On the night of August 4th, a massive explosion hit Lebanon's capital Beirut, leaving over 4,000 people injured and 78 confirmed deaths. Officials reported that about 2,700 tonnes of ammonium nitrate that was unsafely stored at the city's port was the cause of the tragic event.
Investigations are still ongoing to find out how the explosion was triggered. 'Maximum punishment' will be the consequences for those responsible, said Lebanon's Supreme Defence Council.
With hospitals already overwhelmed due to the pandemic, they are doing their best to cater to the thousands of injured citizens. Many citizens are still missing and unaccounted for. The emergency department continues to search for missing people but has become complicated because there is no electricity, according to Health Minister Hamad Hasan.
Local media and citizens have been posting disturbing and tragic footage since the incident. Buildings and houses have collapsed, glass and bricks shattered everywhere, and the streets were full of traumatized people as medical personnel rushed to people's aid.
The chemical compound responsible for the catastrophe was ammonium nitrate (NH₄NO₃). It is typically produced to make fertilizers and is a nutrient for antibiotics and yeast.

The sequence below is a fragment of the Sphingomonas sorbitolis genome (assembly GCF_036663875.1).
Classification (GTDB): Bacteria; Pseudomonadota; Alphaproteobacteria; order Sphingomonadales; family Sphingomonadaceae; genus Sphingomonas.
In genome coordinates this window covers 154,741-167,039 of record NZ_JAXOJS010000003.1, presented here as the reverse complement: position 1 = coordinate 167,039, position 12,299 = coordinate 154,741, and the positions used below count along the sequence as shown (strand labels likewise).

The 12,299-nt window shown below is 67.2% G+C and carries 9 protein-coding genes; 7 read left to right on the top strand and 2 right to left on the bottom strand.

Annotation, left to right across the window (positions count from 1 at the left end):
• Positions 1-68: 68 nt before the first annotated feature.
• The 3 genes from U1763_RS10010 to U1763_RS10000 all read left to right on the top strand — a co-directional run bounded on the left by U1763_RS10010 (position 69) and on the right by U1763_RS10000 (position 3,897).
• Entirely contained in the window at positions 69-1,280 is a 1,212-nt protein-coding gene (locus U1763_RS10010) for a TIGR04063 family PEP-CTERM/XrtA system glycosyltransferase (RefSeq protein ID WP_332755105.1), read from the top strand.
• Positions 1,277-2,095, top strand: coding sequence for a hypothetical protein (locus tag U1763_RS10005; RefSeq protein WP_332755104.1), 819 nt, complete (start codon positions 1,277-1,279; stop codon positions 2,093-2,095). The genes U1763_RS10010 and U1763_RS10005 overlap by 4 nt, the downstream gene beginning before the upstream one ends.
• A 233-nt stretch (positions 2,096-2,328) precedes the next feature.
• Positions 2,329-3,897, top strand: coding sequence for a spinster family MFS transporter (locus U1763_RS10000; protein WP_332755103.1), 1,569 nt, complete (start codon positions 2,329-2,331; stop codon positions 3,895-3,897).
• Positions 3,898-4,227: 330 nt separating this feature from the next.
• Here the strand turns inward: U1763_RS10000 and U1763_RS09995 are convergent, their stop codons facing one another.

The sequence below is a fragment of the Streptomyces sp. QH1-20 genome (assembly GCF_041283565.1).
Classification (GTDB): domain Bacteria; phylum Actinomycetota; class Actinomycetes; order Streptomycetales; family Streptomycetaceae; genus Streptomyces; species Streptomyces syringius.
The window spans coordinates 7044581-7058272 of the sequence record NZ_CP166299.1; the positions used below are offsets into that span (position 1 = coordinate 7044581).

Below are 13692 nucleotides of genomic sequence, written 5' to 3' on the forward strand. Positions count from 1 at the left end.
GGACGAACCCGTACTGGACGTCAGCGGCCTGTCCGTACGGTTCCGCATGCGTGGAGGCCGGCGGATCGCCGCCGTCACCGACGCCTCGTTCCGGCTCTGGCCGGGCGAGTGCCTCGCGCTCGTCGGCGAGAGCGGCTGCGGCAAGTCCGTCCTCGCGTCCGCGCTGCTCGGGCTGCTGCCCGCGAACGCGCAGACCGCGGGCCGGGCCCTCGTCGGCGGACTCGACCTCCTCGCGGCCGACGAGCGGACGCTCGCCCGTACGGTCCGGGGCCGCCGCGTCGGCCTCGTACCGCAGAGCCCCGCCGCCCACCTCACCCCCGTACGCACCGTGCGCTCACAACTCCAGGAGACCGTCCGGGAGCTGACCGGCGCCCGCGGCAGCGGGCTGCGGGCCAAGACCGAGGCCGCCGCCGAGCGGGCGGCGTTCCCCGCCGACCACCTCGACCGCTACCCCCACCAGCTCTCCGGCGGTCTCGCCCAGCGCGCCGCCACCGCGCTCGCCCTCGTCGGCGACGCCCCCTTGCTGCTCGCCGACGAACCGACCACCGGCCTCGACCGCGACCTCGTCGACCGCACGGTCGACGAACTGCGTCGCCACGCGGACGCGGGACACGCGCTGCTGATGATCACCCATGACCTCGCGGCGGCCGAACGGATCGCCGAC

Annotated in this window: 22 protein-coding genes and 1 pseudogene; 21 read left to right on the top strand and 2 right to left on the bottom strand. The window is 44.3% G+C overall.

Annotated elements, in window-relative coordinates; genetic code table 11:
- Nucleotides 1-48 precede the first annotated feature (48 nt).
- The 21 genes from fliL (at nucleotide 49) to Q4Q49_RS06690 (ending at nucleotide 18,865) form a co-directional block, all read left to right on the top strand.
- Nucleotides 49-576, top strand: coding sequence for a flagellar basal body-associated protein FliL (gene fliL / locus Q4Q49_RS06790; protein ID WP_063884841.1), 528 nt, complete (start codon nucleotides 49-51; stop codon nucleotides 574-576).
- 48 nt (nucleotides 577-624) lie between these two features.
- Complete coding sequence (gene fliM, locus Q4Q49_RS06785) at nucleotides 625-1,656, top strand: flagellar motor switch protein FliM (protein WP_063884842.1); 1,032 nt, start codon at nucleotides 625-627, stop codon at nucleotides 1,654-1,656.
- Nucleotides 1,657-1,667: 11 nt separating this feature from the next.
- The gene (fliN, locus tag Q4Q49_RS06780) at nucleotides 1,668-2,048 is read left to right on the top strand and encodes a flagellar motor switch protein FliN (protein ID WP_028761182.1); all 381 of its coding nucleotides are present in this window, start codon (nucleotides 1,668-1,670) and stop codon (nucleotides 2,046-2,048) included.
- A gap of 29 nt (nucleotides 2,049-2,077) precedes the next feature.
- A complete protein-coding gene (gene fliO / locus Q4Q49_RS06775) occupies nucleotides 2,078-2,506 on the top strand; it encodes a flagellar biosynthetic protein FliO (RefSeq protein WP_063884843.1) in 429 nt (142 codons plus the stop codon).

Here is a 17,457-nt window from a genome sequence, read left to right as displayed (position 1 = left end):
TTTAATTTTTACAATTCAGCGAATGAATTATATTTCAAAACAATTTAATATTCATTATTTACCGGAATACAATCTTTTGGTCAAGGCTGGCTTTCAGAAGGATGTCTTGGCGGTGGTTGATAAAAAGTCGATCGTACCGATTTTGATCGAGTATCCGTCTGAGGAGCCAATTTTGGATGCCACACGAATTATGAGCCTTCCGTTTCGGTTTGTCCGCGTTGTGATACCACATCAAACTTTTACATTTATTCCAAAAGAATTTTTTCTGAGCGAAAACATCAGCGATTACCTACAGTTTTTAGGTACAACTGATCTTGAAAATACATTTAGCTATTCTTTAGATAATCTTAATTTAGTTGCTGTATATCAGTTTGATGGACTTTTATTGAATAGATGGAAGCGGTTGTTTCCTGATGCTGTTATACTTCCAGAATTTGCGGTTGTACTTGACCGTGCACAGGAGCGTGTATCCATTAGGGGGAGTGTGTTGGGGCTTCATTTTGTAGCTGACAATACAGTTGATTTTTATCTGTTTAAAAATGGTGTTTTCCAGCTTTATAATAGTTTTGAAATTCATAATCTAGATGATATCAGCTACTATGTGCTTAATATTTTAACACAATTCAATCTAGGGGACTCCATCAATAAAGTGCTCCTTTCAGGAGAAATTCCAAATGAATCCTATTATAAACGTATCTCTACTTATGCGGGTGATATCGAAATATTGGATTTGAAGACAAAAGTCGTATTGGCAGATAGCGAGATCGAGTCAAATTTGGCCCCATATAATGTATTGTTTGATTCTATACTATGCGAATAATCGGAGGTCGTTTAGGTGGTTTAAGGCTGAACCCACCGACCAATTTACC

However, it can also be used for explosives, such as the kind used for mining where the substance is mixed with fuel oil and triggered by an explosive charge. Ammonium nitrate only burns if it is mixed with combustible material.
Footage shows that there was a fire before the explosion, yet the source of this fire remains unknown. The blast was so powerful that it was heard from Cyrpus about 150 miles away. An explosion this massive would 'need extreme circumstances to set off an explosion,' said Gabriel da Silva, a chemical engineer form the Unversity of Melbourne.
Experts shared that the reddish color from the blast is evidence of nitrogen dioxide, a result of exploding ammonium nitrate. Nitrogen oxides are commonly found in air pollution and are quite harmful to the respiratory system. The elevated levels of harmful fumes all over Beirut is a public health risk and may take days to disappear.
Similar explosions have occurred before such as the 1947 Texas City disaster. About 2,300 tonnes of ammonium nitrate combusted killing almost 50 people and creating a 15-foot tidal wave. Another occasion was in 2015 in the port city of Tianjin, China when 800 tonnes of ammonium nitrate detonated a series of explosions.
Mourning & State of Emergency
President Aoun announced a three-day mourning period and a two-week state of emergency. Hassan Diab, Lebanon's prime minister as asked for international aid, "I make an urgent appeal to friendly and brotherly countries... to stand by Lebanon and to help us heal our deep wounds."
Several countries have responded to the Beirut incident such as Cyprus saying that they are, "ready to accept injured persons for treatment and send medical teams if required." The US, UK, and other countries are also on standby to send help.